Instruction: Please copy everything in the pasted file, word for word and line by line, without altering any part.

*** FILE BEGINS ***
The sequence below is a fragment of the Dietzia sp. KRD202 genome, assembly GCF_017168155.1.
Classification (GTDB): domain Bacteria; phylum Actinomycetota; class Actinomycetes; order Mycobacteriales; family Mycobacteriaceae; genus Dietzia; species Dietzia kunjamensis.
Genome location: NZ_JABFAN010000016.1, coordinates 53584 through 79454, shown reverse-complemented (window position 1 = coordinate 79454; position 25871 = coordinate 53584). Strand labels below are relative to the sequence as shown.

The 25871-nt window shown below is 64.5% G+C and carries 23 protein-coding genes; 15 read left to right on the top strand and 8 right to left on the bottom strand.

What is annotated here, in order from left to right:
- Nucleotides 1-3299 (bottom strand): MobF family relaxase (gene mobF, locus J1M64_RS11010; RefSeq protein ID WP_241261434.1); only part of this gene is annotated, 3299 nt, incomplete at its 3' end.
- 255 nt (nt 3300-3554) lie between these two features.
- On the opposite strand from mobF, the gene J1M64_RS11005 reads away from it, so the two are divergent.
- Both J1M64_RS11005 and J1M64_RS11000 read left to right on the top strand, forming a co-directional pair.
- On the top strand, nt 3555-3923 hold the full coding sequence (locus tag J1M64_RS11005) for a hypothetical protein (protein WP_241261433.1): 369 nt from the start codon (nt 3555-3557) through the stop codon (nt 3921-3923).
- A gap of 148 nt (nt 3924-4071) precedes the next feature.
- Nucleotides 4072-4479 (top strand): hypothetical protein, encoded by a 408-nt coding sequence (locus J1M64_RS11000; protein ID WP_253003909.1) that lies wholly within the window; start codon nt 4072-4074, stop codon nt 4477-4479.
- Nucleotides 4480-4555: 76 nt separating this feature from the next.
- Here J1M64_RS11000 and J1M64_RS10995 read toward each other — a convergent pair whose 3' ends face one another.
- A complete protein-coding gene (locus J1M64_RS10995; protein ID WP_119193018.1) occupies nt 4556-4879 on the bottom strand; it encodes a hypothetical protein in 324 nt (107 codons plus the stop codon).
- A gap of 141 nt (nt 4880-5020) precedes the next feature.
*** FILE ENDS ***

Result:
The sequence below is a fragment of the Dietzia sp. KRD202 genome, assembly GCF_017168155.1.
Classification (GTDB): domain Bacteria; phylum Actinomycetota; class Actinomycetes; order Mycobacteriales; family Mycobacteriaceae; genus Dietzia; species Dietzia kunjamensis.
Genome location: NZ_JABFAN010000016.1, coordinates 53584 through 79454, shown reverse-complemented (window position 1 = coordinate 79454; position 25871 = coordinate 53584). Strand labels below are relative to the sequence as shown.

The 25871-nt window shown below is 64.5% G+C and carries 23 protein-coding genes; 15 read left to right on the top strand and 8 right to left on the bottom strand.

What is annotated here, in order from left to right:
- Nucleotides 1-3299 (bottom strand): MobF family relaxase (gene mobF, locus J1M64_RS11010; RefSeq protein ID WP_241261434.1); only part of this gene is annotated, 3299 nt, incomplete at its 3' end.
- 255 nt (nt 3300-3554) lie between these two features.
- On the opposite strand from mobF, the gene J1M64_RS11005 reads away from it, so the two are divergent.
- Both J1M64_RS11005 and J1M64_RS11000 read left to right on the top strand, forming a co-directional pair.
- On the top strand, nt 3555-3923 hold the full coding sequence (locus tag J1M64_RS11005) for a hypothetical protein (protein WP_241261433.1): 369 nt from the start codon (nt 3555-3557) through the stop codon (nt 3921-3923).
- A gap of 148 nt (nt 3924-4071) precedes the next feature.
- Nucleotides 4072-4479 (top strand): hypothetical protein, encoded by a 408-nt coding sequence (locus J1M64_RS11000; protein ID WP_253003909.1) that lies wholly within the window; start codon nt 4072-4074, stop codon nt 4477-4479.
- Nucleotides 4480-4555: 76 nt separating this feature from the next.
- Here J1M64_RS11000 and J1M64_RS10995 read toward each other — a convergent pair whose 3' ends face one another.
- A complete protein-coding gene (locus J1M64_RS10995; protein ID WP_119193018.1) occupies nt 4556-4879 on the bottom strand; it encodes a hypothetical protein in 324 nt (107 codons plus the stop codon).
- A gap of 141 nt (nt 4880-5020) precedes the next feature.